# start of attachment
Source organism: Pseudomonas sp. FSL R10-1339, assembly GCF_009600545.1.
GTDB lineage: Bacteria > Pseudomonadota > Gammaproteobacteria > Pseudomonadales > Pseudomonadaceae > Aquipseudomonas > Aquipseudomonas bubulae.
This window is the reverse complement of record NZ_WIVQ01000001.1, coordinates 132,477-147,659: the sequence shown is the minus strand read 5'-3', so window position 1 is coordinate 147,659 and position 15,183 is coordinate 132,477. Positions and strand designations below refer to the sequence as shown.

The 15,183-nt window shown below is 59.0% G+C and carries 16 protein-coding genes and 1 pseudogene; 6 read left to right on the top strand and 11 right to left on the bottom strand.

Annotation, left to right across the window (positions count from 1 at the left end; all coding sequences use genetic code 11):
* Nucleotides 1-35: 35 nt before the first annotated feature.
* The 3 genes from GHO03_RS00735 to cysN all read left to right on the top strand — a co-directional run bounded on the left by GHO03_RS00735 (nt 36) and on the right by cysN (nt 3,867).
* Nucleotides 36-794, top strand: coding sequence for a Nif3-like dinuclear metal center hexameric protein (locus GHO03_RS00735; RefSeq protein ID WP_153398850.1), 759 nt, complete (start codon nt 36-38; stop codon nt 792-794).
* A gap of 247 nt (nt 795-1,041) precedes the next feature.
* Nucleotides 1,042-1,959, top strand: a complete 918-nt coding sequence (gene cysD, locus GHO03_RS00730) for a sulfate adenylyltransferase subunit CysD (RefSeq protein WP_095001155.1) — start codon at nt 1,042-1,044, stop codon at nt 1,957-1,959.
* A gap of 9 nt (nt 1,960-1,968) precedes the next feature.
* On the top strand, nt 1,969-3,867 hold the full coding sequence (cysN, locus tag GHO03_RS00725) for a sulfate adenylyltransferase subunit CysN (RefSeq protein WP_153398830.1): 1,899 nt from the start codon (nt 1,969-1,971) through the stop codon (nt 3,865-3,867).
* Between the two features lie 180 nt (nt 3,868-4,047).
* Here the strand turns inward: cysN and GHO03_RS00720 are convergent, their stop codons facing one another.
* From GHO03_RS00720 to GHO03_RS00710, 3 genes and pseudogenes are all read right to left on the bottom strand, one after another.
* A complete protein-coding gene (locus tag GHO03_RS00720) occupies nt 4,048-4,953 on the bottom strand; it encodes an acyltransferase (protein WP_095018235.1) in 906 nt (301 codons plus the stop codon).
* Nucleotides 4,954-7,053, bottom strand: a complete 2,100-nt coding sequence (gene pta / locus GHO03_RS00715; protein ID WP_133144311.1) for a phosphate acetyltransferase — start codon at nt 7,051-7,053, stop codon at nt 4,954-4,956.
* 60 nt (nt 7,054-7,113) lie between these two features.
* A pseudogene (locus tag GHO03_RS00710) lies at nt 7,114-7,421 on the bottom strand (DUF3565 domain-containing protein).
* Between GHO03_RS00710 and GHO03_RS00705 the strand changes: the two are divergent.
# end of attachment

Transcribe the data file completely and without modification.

Source organism: Pseudomonas sp. FSL R10-1339, assembly GCF_009600545.1.
GTDB lineage: Bacteria > Pseudomonadota > Gammaproteobacteria > Pseudomonadales > Pseudomonadaceae > Aquipseudomonas > Aquipseudomonas bubulae.
This window is the reverse complement of record NZ_WIVQ01000001.1, coordinates 132,477-147,659: the sequence shown is the minus strand read 5'-3', so window position 1 is coordinate 147,659 and position 15,183 is coordinate 132,477. Positions and strand designations below refer to the sequence as shown.

The 15,183-nt window shown below is 59.0% G+C and carries 16 protein-coding genes and 1 pseudogene; 6 read left to right on the top strand and 11 right to left on the bottom strand.

Annotation, left to right across the window (positions count from 1 at the left end; all coding sequences use genetic code 11):
* Nucleotides 1-35: 35 nt before the first annotated feature.
* The 3 genes from GHO03_RS00735 to cysN all read left to right on the top strand — a co-directional run bounded on the left by GHO03_RS00735 (nt 36) and on the right by cysN (nt 3,867).
* Nucleotides 36-794, top strand: coding sequence for a Nif3-like dinuclear metal center hexameric protein (locus GHO03_RS00735; RefSeq protein ID WP_153398850.1), 759 nt, complete (start codon nt 36-38; stop codon nt 792-794).
* A gap of 247 nt (nt 795-1,041) precedes the next feature.
* Nucleotides 1,042-1,959, top strand: a complete 918-nt coding sequence (gene cysD, locus GHO03_RS00730) for a sulfate adenylyltransferase subunit CysD (RefSeq protein WP_095001155.1) — start codon at nt 1,042-1,044, stop codon at nt 1,957-1,959.
* A gap of 9 nt (nt 1,960-1,968) precedes the next feature.
* On the top strand, nt 1,969-3,867 hold the full coding sequence (cysN, locus tag GHO03_RS00725) for a sulfate adenylyltransferase subunit CysN (RefSeq protein WP_153398830.1): 1,899 nt from the start codon (nt 1,969-1,971) through the stop codon (nt 3,865-3,867).
* Between the two features lie 180 nt (nt 3,868-4,047).
* Here the strand turns inward: cysN and GHO03_RS00720 are convergent, their stop codons facing one another.
* From GHO03_RS00720 to GHO03_RS00710, 3 genes and pseudogenes are all read right to left on the bottom strand, one after another.
* A complete protein-coding gene (locus tag GHO03_RS00720) occupies nt 4,048-4,953 on the bottom strand; it encodes an acyltransferase (protein WP_095018235.1) in 906 nt (301 codons plus the stop codon).
* Nucleotides 4,954-7,053, bottom strand: a complete 2,100-nt coding sequence (gene pta / locus GHO03_RS00715; protein ID WP_133144311.1) for a phosphate acetyltransferase — start codon at nt 7,051-7,053, stop codon at nt 4,954-4,956.
* 60 nt (nt 7,054-7,113) lie between these two features.
* A pseudogene (locus tag GHO03_RS00710) lies at nt 7,114-7,421 on the bottom strand (DUF3565 domain-containing protein).
* Between GHO03_RS00710 and GHO03_RS00705 the strand changes: the two are divergent.